Tattoo Artists You Really Should Get To Know: Jay Freestyle
We got up close and personal with the artist who is bound to have you ‘getting a tattoo and having no idea what it will look like.’
A few months back, we've featured a story about a young writer who have gotten herself a special tattoo from Jay Freestyle, an artist who tattoos like a painter. We heard that Jay has a tattoo process which isn't like anything we've ever seen before. When we get tattoos, of course, we know what we want to have in mind. But with Jay, the more freedom of art you give him, the more thrilling the tattoo experience is. Maybe we could call that ‘the Jay Freestyle experience,’ perhaps?
How did you get into tattooing, and how long have you been in the business? I began tattooing in 2009. I started off as a piercer and my mentor was the one to actually push me to learn tattooing. I started practicing on pig skin for couple of months and once I felt confident moved onto friends and co workers. I had a lot of work done on myself by professionals and that was one of the main ways I learned and got into the trade.
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Who or what were your earliest influences? My early influences where Guy Aitchenson, Shige, [and] Brandon Bond. I didn’t have my own style back then and these were some of the artists whose works I admired. I really liked Japanese and biomechanical tattoos back then. The thing that they both have in common and is a huge influence in my work, is the fit and flow of the designs. Also the size of the pieces resonates a lot in what I do. Both styles require large spaces in order to accentuate the body and generate movement.
What's the best part about being a tattoo artist? Being able to do what I love and make a living off of it. To be able to travel anywhere in the world and work there is also one of the best perks.
Personally, how would you describe your art/tattoo style? My tattoos are very graphic and abstract, produced in a painterly manner. It’s a combination of all different elements that I enjoy tattooing. The thing I like most about my style is it can’t really be categorized, because I’ll always be evolving as an artist and so the style will always be changing. Sometimes when people try to explain or describe my style they, for a lack of better words call it “Jay Style,” which I kind of like. It’s Jay style; it’s whatever I want it to be.
Tell us about the creative process of your tattooing. How does it all pan out? We're really curious of how it all turns out into these unique pieces. The collector has a large impact on the creative process. [With] some people I have an automatic click with; we bounce ideas back and forth, or they just give me total freedom. Those collectors always end up with my best work. When I have total freedom, it’s easy to then just create art. Mostly I’m thinking about how the piece fits the area of the body and how it flows. I try to focus on creating movement in the piece and focus on how the piece looks as a whole from a distance. I myself never know how the piece is going to turn out because I’m making stuff up while I’m tattooing and adjusting things as I go along. A lot of times with large scale pieces I change the design during each session because I change my mind about certain elements or the composition.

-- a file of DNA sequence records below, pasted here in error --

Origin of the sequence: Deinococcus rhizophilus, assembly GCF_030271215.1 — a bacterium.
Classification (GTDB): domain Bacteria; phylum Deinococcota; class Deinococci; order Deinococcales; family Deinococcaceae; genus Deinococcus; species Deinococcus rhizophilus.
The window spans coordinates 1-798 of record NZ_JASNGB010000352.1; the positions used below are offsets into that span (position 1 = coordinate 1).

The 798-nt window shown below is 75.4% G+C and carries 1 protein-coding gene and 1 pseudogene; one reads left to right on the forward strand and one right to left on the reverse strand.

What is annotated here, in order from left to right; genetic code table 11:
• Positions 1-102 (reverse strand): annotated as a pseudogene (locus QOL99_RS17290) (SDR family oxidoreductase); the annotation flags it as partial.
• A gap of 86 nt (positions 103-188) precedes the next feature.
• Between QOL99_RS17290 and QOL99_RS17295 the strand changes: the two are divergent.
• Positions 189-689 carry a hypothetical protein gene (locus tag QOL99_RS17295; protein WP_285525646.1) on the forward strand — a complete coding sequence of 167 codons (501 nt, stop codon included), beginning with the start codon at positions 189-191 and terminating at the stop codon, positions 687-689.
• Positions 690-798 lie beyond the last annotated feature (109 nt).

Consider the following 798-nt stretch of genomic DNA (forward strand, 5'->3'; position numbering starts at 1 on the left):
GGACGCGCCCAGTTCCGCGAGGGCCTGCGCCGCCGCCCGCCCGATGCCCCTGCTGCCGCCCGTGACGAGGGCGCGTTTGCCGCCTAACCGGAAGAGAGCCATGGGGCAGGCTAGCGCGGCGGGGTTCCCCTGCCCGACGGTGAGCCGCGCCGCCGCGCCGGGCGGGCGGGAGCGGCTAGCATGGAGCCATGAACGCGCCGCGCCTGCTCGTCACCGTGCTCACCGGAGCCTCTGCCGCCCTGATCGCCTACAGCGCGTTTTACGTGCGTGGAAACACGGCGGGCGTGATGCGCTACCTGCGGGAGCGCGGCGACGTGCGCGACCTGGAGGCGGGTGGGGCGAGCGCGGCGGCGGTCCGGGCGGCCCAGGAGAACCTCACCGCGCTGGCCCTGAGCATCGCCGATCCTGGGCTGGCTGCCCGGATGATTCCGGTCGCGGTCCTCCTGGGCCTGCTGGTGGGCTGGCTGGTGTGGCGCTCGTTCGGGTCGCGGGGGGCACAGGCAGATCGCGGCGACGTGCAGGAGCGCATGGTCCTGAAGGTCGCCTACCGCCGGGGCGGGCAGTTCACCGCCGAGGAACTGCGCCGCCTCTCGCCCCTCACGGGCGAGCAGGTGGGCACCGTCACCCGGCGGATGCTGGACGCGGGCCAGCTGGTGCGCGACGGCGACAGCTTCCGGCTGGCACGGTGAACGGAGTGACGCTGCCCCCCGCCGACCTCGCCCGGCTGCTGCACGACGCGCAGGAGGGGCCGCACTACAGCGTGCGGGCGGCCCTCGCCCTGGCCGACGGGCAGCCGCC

How would you describe the tattoo scene in Amsterdam? The Amsterdam tattoo scene is pretty small in my opinion. It’s still a bit taboo. [The] Dutch are still very afraid to get big pieces. People here don’t really have very original ideas; they often want simple small stuff. Well, that’s pretty much what the Amsterdam tattoo scene is like. One of the reasons why I travel so much, the tattoo scene here is too small and generic for my liking.
Where do you usually look for inspiration? Usually, other artists influence me. There are so many amazing artists out there and almost everyday I find someone new whose work I look up to. Aside from tattooing, what are your other interests? I try to paint/draw if I have the time. I’ve started taking interest in the Japanese art of Shibari. I work really hard, so there’s almost no down time to do anything else besides tattooing.
What's one thing you'd tell someone who's determined to pursue tattooing? Hmmm, if it’s just one thing I guess it would be [to] get tattooed by the best in the industry. If you want to be the best you got to learn from the best.
Any future projects or plans for your career as an artist? Further world expansion! I’d like to one day also hold my own art exhibition. I’m thinking of maybe doing some small side projects not related to painting/tattooing that are more in the direction of performance arts. Nothing is certain though.
Anything else you'd like to add like to add? I feel I’m just getting started in my career. With art, there’s never an end to what you can learn and accomplish. I will continue to push my limits as an artist and a person, so there’s definitely more to come.